Education Week recently interviewed Jobs for the Future Board of Directors member Lisette Nieves about a recent report by JFF’s Center for Apprenticeship & Work-Based Learning on the state of diversity and equity in youth apprenticeships in the United States.
The report, “The Current State of Diversity and Equity in U.S. Apprenticeships for Young People,” notes that even though the number of new youth apprentices (people ages 16-24) per year grew from 18,877 to 40,293 from 2010 to 2020, there are still racial, ethnic, and gender disparities in terms of who’s able to access apprenticeship opportunities and the success apprentices have in the labor market once they complete their programs.
Nieves, a professor of administration, leadership, and technology at New York University who has researched and written about youth apprenticeships, talked with Education Week about those disparities and what school districts can do to expand and improve apprenticeship opportunities for students.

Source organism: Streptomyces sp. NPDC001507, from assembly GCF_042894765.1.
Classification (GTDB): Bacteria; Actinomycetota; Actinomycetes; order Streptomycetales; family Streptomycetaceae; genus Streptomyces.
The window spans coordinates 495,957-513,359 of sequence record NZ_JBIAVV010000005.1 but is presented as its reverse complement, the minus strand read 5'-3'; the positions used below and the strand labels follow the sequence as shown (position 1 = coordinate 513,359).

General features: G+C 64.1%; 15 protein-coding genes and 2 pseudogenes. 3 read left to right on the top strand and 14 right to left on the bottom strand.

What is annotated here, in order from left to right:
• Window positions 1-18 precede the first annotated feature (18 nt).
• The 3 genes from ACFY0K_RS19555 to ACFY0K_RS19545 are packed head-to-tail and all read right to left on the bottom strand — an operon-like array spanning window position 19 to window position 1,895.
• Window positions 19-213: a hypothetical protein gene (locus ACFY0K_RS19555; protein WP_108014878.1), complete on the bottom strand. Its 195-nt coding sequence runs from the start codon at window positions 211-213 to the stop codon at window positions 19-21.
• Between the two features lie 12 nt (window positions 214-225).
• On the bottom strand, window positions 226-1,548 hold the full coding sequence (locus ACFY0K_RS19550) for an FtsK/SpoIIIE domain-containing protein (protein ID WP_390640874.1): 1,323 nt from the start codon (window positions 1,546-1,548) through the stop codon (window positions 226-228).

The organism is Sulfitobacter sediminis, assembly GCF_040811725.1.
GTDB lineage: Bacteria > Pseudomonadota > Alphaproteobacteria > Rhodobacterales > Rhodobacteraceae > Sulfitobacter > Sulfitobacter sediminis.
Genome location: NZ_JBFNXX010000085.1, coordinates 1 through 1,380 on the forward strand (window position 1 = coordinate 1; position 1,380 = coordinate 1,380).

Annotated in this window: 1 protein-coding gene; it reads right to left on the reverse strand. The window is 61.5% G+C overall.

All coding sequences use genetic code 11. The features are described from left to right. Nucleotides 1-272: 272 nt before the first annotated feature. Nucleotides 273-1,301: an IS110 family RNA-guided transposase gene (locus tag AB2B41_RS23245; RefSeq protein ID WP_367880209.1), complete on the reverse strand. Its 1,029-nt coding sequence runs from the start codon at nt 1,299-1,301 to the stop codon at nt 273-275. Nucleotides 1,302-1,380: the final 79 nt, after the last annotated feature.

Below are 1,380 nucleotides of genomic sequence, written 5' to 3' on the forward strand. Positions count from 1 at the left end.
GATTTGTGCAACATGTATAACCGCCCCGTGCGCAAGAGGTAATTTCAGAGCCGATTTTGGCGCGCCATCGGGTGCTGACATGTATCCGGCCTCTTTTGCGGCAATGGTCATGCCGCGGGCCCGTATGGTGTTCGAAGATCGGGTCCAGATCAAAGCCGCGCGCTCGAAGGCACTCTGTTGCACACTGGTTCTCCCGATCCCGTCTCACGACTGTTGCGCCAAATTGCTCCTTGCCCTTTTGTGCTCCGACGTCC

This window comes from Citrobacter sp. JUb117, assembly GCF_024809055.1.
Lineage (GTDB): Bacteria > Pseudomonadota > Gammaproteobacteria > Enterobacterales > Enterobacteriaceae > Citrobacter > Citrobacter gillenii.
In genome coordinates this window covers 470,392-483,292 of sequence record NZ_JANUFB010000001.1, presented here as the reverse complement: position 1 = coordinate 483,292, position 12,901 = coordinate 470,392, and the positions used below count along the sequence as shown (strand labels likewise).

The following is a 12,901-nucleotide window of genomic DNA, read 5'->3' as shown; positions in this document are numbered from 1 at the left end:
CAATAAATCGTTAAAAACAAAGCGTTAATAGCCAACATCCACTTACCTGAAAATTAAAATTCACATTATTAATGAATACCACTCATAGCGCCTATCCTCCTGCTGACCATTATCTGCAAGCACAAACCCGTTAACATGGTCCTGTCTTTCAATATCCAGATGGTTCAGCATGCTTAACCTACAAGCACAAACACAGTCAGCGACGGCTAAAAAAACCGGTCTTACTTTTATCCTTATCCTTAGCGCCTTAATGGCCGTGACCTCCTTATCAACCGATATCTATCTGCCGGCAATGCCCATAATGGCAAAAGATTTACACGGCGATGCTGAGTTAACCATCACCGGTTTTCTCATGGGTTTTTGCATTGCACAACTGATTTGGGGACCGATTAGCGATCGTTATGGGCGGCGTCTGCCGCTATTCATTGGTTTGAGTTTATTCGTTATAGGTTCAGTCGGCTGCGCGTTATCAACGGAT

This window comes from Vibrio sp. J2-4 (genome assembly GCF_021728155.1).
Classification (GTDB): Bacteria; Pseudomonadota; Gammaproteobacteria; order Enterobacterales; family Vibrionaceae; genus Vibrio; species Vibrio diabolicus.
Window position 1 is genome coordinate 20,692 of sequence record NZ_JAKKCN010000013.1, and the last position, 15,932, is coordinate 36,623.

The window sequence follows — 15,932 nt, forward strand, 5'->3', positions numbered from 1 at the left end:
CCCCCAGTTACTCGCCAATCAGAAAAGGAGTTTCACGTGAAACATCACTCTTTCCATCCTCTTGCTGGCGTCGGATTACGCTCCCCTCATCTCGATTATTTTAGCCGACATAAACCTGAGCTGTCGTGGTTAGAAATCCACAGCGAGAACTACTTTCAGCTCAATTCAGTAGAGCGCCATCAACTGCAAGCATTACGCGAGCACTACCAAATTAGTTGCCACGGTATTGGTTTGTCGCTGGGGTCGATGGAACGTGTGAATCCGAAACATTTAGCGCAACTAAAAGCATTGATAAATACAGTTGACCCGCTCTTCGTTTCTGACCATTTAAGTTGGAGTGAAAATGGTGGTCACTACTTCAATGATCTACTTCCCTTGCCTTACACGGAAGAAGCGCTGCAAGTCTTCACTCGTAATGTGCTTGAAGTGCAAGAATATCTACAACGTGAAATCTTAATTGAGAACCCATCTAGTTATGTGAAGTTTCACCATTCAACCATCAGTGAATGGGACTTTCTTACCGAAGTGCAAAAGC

School districts should be intentional about inviting and encouraging a diverse group of students from different backgrounds to participate in apprenticeships so “we’re not structurally setting up a system, or reproducing an existing system that only recognizes certain apprenticeships for very privileged students,” Nieves said.
“There needs to be intentionality about who’s participating and why they’re participating because we have a history of steering students to different paths that has not been equitable,” she added.